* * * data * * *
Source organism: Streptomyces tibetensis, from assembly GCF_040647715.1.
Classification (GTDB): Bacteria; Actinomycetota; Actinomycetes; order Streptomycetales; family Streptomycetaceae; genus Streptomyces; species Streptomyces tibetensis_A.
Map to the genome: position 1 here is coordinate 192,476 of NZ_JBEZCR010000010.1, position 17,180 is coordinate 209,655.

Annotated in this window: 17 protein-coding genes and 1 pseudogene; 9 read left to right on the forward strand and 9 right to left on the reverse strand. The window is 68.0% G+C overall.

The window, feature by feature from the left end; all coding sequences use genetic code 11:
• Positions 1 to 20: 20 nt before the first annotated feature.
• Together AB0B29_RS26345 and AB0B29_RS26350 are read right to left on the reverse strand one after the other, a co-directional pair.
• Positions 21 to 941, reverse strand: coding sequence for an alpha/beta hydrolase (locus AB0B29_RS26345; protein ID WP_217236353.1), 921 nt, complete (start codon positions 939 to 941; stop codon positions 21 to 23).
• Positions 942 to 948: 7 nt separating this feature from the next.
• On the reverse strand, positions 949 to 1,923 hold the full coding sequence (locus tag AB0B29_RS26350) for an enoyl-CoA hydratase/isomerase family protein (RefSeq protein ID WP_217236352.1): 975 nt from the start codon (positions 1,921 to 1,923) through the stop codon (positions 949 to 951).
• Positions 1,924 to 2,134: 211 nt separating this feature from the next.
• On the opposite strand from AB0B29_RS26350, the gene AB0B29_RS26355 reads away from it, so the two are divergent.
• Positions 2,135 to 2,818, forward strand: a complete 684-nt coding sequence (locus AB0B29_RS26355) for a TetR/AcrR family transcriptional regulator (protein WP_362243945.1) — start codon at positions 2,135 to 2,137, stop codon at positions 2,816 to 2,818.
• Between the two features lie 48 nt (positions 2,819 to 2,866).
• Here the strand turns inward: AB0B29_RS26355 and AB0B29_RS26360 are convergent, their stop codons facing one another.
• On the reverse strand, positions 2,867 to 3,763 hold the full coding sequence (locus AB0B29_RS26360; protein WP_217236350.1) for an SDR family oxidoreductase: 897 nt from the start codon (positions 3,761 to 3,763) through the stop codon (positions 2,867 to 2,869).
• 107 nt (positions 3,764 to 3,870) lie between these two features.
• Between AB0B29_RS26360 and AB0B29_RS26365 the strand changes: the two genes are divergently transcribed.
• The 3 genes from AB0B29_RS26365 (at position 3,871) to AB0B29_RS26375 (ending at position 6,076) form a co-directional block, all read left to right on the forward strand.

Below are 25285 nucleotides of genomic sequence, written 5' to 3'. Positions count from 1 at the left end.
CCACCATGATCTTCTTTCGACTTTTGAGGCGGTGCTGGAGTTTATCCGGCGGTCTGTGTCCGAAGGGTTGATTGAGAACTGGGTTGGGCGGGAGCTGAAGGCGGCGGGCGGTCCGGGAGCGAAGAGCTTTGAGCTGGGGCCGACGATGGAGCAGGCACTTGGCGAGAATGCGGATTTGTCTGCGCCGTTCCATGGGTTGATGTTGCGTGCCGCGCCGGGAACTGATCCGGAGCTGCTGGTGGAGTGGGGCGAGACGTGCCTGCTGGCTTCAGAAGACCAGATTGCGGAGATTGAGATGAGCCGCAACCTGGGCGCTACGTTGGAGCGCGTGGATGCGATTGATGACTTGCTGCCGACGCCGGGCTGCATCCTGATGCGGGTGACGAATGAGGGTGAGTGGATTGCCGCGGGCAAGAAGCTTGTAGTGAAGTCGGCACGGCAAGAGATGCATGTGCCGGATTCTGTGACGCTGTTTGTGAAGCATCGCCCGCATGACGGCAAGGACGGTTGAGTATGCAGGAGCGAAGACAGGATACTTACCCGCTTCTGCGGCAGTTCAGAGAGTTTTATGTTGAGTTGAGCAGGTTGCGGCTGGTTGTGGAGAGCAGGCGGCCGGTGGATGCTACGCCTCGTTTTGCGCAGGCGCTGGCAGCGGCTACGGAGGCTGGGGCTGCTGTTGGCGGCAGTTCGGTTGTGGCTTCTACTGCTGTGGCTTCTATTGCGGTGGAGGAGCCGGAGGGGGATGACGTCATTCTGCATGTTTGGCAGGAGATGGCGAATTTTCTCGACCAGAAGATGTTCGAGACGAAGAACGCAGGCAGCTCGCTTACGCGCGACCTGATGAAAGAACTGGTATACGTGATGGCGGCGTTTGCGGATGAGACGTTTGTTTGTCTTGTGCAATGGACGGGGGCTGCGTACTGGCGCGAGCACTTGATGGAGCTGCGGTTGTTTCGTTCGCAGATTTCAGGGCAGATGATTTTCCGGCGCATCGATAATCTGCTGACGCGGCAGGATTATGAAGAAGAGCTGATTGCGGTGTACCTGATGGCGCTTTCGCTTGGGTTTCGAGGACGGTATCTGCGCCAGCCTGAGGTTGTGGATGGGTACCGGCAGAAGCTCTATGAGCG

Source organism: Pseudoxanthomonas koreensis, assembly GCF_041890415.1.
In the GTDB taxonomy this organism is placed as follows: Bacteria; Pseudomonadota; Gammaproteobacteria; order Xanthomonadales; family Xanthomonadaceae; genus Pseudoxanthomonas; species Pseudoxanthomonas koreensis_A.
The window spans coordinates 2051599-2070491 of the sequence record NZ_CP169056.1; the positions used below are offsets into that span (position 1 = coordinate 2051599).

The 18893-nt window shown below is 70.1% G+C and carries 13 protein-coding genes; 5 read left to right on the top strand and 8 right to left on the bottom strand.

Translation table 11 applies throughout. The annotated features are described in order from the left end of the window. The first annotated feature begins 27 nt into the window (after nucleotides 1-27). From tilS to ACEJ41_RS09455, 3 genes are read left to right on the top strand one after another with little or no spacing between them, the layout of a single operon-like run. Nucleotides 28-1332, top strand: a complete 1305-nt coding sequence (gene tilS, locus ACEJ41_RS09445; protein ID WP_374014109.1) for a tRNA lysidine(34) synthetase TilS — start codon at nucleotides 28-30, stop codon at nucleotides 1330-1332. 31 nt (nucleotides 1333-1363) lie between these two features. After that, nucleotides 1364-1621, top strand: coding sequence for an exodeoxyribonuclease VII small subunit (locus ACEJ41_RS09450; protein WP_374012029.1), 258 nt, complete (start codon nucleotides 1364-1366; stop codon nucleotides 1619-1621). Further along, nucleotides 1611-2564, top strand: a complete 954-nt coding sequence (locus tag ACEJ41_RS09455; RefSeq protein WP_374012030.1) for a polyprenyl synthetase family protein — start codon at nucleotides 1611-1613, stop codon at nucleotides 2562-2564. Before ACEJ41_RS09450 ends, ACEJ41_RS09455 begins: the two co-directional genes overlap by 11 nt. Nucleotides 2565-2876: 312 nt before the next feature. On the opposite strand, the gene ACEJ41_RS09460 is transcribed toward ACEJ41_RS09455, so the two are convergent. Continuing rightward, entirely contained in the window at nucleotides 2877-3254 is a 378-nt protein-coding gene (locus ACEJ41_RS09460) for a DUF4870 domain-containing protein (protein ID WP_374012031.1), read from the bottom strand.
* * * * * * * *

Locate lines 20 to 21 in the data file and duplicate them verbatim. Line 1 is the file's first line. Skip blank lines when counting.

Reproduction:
Below are 25285 nucleotides of genomic sequence, written 5' to 3'. Positions count from 1 at the left end.
CCACCATGATCTTCTTTCGACTTTTGAGGCGGTGCTGGAGTTTATCCGGCGGTCTGTGTCCGAAGGGTTGATTGAGAACTGGGTTGGGCGGGAGCTGAAGGCGGCGGGCGGTCCGGGAGCGAAGAGCTTTGAGCTGGGGCCGACGATGGAGCAGGCACTTGGCGAGAATGCGGATTTGTCTGCGCCGTTCCATGGGTTGATGTTGCGTGCCGCGCCGGGAACTGATCCGGAGCTGCTGGTGGAGTGGGGCGAGACGTGCCTGCTGGCTTCAGAAGACCAGATTGCGGAGATTGAGATGAGCCGCAACCTGGGCGCTACGTTGGAGCGCGTGGATGCGATTGATGACTTGCTGCCGACGCCGGGCTGCATCCTGATGCGGGTGACGAATGAGGGTGAGTGGATTGCCGCGGGCAAGAAGCTTGTAGTGAAGTCGGCACGGCAAGAGATGCATGTGCCGGATTCTGTGACGCTGTTTGTGAAGCATCGCCCGCATGACGGCAAGGACGGTTGAGTATGCAGGAGCGAAGACAGGATACTTACCCGCTTCTGCGGCAGTTCAGAGAGTTTTATGTTGAGTTGAGCAGGTTGCGGCTGGTTGTGGAGAGCAGGCGGCCGGTGGATGCTACGCCTCGTTTTGCGCAGGCGCTGGCAGCGGCTACGGAGGCTGGGGCTGCTGTTGGCGGCAGTTCGGTTGTGGCTTCTACTGCTGTGGCTTCTATTGCGGTGGAGGAGCCGGAGGGGGATGACGTCATTCTGCATGTTTGGCAGGAGATGGCGAATTTTCTCGACCAGAAGATGTTCGAGACGAAGAACGCAGGCAGCTCGCTTACGCGCGACCTGATGAAAGAACTGGTATACGTGATGGCGGCGTTTGCGGATGAGACGTTTGTTTGTCTTGTGCAATGGACGGGGGCTGCGTACTGGCGCGAGCACTTGATGGAGCTGCGGTTGTTTCGTTCGCAGATTTCAGGGCAGATGATTTTCCGGCGCATCGATAATCTGCTGACGCGGCAGGATTATGAAGAAGAGCTGATTGCGGTGTACCTGATGGCGCTTTCGCTTGGGTTTCGAGGACGGTATCTGCGCCAGCCTGAGGTTGTGGATGGGTACCGGCAGAAGCTCTATGAGCG